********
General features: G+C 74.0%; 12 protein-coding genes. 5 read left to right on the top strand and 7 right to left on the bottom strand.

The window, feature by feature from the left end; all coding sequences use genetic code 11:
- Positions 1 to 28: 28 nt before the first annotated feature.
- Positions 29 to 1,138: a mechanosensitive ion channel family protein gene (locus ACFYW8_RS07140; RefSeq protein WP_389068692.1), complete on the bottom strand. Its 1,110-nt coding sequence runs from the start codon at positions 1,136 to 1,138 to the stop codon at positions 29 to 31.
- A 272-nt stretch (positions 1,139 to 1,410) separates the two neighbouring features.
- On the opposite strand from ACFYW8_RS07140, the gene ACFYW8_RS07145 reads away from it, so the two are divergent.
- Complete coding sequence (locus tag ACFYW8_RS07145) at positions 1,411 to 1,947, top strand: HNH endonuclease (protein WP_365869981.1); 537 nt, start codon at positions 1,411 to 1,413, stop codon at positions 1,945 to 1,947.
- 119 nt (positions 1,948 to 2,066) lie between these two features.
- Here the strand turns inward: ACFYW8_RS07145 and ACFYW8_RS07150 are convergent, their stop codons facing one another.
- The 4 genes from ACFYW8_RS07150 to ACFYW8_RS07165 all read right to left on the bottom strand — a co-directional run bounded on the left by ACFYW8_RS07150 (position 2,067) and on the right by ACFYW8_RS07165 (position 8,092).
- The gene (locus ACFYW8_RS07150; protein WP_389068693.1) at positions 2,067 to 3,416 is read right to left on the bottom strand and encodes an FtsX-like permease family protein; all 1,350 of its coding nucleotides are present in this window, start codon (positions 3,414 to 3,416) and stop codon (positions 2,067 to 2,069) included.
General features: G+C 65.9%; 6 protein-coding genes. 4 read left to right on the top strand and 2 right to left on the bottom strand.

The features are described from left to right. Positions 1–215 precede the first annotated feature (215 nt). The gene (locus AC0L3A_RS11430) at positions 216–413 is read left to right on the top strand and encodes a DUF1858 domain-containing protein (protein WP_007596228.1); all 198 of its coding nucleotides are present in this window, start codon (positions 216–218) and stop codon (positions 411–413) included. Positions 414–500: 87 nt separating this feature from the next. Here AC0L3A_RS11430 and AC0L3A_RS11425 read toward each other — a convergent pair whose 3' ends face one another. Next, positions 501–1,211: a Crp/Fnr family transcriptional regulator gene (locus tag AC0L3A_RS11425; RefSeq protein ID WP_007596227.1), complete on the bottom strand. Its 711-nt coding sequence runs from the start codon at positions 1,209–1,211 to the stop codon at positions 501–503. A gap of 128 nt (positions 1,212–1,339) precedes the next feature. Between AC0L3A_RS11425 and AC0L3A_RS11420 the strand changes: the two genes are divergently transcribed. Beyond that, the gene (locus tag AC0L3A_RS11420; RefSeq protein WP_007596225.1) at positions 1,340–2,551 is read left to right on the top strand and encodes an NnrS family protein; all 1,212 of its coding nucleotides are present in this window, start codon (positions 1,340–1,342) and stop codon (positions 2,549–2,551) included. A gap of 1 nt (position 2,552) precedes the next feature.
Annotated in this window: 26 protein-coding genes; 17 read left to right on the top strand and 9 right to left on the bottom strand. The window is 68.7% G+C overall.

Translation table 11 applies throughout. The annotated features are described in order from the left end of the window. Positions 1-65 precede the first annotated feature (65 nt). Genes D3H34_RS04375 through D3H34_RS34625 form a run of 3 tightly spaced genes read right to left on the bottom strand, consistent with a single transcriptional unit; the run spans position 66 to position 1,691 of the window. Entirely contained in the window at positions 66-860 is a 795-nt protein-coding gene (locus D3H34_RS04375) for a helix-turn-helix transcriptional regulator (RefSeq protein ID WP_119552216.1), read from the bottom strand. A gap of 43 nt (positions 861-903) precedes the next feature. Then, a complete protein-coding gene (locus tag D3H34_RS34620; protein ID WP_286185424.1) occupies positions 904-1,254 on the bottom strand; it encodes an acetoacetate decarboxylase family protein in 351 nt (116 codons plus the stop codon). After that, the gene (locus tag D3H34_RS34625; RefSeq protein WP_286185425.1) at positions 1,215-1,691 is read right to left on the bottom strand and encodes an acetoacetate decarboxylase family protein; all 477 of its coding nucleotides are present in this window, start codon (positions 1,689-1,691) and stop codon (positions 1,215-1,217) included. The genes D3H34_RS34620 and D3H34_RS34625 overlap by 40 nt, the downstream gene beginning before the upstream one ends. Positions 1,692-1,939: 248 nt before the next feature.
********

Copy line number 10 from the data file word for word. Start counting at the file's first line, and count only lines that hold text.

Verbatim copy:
- The 4 genes from ACFYW8_RS07150 to ACFYW8_RS07165 all read right to left on the bottom strand — a co-directional run bounded on the left by ACFYW8_RS07150 (position 2,067) and on the right by ACFYW8_RS07165 (position 8,092).